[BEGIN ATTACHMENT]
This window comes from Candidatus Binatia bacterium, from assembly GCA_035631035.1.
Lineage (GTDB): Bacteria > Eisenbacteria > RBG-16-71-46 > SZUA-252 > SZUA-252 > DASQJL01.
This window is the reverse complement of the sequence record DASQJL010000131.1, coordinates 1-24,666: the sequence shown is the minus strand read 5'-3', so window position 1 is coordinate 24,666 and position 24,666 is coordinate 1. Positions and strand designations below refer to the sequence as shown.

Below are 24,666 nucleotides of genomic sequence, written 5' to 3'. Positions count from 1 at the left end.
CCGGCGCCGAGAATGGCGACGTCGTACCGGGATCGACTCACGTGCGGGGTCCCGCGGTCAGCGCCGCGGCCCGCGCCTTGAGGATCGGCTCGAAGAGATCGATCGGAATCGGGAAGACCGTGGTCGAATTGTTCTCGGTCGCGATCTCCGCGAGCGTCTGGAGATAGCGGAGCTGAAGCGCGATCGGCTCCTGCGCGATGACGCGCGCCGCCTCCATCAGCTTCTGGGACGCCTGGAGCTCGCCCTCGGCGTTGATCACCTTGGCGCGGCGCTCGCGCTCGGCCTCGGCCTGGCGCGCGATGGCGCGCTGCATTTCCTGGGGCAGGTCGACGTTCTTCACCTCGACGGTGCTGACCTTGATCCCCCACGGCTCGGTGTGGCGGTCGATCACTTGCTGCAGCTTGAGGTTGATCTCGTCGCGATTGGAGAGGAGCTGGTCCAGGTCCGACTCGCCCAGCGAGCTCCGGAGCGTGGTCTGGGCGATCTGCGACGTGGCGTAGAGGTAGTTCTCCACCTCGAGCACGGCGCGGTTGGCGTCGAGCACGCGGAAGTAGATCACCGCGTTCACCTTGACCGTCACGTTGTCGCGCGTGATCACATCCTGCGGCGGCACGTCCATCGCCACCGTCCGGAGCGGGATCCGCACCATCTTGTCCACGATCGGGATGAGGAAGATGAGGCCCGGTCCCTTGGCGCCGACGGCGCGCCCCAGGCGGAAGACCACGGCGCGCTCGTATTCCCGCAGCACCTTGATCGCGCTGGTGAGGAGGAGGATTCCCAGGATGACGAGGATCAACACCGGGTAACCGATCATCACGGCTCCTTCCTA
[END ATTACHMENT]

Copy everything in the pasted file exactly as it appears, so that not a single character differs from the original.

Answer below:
This window comes from Candidatus Binatia bacterium, from assembly GCA_035631035.1.
Lineage (GTDB): Bacteria > Eisenbacteria > RBG-16-71-46 > SZUA-252 > SZUA-252 > DASQJL01.
This window is the reverse complement of the sequence record DASQJL010000131.1, coordinates 1-24,666: the sequence shown is the minus strand read 5'-3', so window position 1 is coordinate 24,666 and position 24,666 is coordinate 1. Positions and strand designations below refer to the sequence as shown.

Below are 24,666 nucleotides of genomic sequence, written 5' to 3'. Positions count from 1 at the left end.
CCGGCGCCGAGAATGGCGACGTCGTACCGGGATCGACTCACGTGCGGGGTCCCGCGGTCAGCGCCGCGGCCCGCGCCTTGAGGATCGGCTCGAAGAGATCGATCGGAATCGGGAAGACCGTGGTCGAATTGTTCTCGGTCGCGATCTCCGCGAGCGTCTGGAGATAGCGGAGCTGAAGCGCGATCGGCTCCTGCGCGATGACGCGCGCCGCCTCCATCAGCTTCTGGGACGCCTGGAGCTCGCCCTCGGCGTTGATCACCTTGGCGCGGCGCTCGCGCTCGGCCTCGGCCTGGCGCGCGATGGCGCGCTGCATTTCCTGGGGCAGGTCGACGTTCTTCACCTCGACGGTGCTGACCTTGATCCCCCACGGCTCGGTGTGGCGGTCGATCACTTGCTGCAGCTTGAGGTTGATCTCGTCGCGATTGGAGAGGAGCTGGTCCAGGTCCGACTCGCCCAGCGAGCTCCGGAGCGTGGTCTGGGCGATCTGCGACGTGGCGTAGAGGTAGTTCTCCACCTCGAGCACGGCGCGGTTGGCGTCGAGCACGCGGAAGTAGATCACCGCGTTCACCTTGACCGTCACGTTGTCGCGCGTGATCACATCCTGCGGCGGCACGTCCATCGCCACCGTCCGGAGCGGGATCCGCACCATCTTGTCCACGATCGGGATGAGGAAGATGAGGCCCGGTCCCTTGGCGCCGACGGCGCGCCCCAGGCGGAAGACCACGGCGCGCTCGTATTCCCGCAGCACCTTGATCGCGCTGGTGAGGAGGAGGATTCCCAGGATGACGAGGATCAACACCGGGTAACCGATCATCACGGCTCCTTCCTA